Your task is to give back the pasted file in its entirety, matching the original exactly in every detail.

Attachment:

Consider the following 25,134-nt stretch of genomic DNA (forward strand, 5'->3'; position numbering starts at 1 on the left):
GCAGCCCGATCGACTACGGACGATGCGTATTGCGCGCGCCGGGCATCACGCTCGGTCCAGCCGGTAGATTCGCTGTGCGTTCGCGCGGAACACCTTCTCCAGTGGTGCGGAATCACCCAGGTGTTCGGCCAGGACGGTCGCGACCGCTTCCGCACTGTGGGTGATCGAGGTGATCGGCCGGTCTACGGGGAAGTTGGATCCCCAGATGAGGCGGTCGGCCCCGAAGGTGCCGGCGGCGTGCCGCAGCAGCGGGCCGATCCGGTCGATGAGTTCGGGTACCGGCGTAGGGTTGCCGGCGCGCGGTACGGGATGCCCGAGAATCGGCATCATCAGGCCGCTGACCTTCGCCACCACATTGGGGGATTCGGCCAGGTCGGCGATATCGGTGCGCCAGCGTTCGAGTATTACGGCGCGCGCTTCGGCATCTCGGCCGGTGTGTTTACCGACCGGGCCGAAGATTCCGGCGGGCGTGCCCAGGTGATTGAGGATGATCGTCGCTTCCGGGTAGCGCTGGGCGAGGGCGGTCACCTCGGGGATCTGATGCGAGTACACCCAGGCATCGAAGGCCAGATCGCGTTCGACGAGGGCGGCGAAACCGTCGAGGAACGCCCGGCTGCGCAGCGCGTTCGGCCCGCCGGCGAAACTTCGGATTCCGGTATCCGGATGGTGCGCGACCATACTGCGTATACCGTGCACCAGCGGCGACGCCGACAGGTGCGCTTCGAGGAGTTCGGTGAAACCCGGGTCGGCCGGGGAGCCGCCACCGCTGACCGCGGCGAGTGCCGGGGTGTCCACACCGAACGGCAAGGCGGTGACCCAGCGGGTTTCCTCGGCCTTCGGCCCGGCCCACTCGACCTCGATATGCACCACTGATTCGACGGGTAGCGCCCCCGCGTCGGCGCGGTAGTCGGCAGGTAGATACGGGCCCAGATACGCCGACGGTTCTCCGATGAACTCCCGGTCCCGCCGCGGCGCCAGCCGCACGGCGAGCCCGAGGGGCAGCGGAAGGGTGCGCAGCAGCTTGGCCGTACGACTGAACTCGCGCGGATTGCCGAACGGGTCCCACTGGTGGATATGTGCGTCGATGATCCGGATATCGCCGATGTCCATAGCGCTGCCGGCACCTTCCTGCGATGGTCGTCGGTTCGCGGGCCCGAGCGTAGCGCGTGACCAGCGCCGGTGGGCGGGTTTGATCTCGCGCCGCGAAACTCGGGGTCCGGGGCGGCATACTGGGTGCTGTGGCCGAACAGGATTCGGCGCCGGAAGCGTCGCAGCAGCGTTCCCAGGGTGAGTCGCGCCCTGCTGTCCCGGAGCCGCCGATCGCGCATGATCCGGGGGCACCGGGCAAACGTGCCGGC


Consider the following 25,134-nt stretch of genomic DNA (forward strand, 5'->3'; position numbering starts at 1 on the left):
GCAGCCCGATCGACTACGGACGATGCGTATTGCGCGCGCCGGGCATCACGCTCGGTCCAGCCGGTAGATTCGCTGTGCGTTCGCGCGGAACACCTTCTCCAGTGGTGCGGAATCACCCAGGTGTTCGGCCAGGACGGTCGCGACCGCTTCCGCACTGTGGGTGATCGAGGTGATCGGCCGGTCTACGGGGAAGTTGGATCCCCAGATGAGGCGGTCGGCCCCGAAGGTGCCGGCGGCGTGCCGCAGCAGCGGGCCGATCCGGTCGATGAGTTCGGGTACCGGCGTAGGGTTGCCGGCGCGCGGTACGGGATGCCCGAGAATCGGCATCATCAGGCCGCTGACCTTCGCCACCACATTGGGGGATTCGGCCAGGTCGGCGATATCGGTGCGCCAGCGTTCGAGTATTACGGCGCGCGCTTCGGCATCTCGGCCGGTGTGTTTACCGACCGGGCCGAAGATTCCGGCGGGCGTGCCCAGGTGATTGAGGATGATCGTCGCTTCCGGGTAGCGCTGGGCGAGGGCGGTCACCTCGGGGATCTGATGCGAGTACACCCAGGCATCGAAGGCCAGATCGCGTTCGACGAGGGCGGCGAAACCGTCGAGGAACGCCCGGCTGCGCAGCGCGTTCGGCCCGCCGGCGAAACTTCGGATTCCGGTATCCGGATGGTGCGCGACCATACTGCGTATACCGTGCACCAGCGGCGACGCCGACAGGTGCGCTTCGAGGAGTTCGGTGAAACCCGGGTCGGCCGGGGAGCCGCCACCGCTGACCGCGGCGAGTGCCGGGGTGTCCACACCGAACGGCAAGGCGGTGACCCAGCGGGTTTCCTCGGCCTTCGGCCCGGCCCACTCGACCTCGATATGCACCACTGATTCGACGGGTAGCGCCCCCGCGTCGGCGCGGTAGTCGGCAGGTAGATACGGGCCCAGATACGCCGACGGTTCTCCGATGAACTCCCGGTCCCGCCGCGGCGCCAGCCGCACGGCGAGCCCGAGGGGCAGCGGAAGGGTGCGCAGCAGCTTGGCCGTACGACTGAACTCGCGCGGATTGCCGAACGGGTCCCACTGGTGGATATGTGCGTCGATGATCCGGATATCGCCGATGTCCATAGCGCTGCCGGCACCTTCCTGCGATGGTCGTCGGTTCGCGGGCCCGAGCGTAGCGCGTGACCAGCGCCGGTGGGCGGGTTTGATCTCGCGCCGCGAAACTCGGGGTCCGGGGCGGCATACTGGGTGCTGTGGCCGAACAGGATTCGGCGCCGGAAGCGTCGCAGCAGCGTTCCCAGGGTGAGTCGCGCCCTGCTGTCCCGGAGCCGCCGATCGCGCATGATCCGGGGGCACCGGGCAAACGTGCCGGC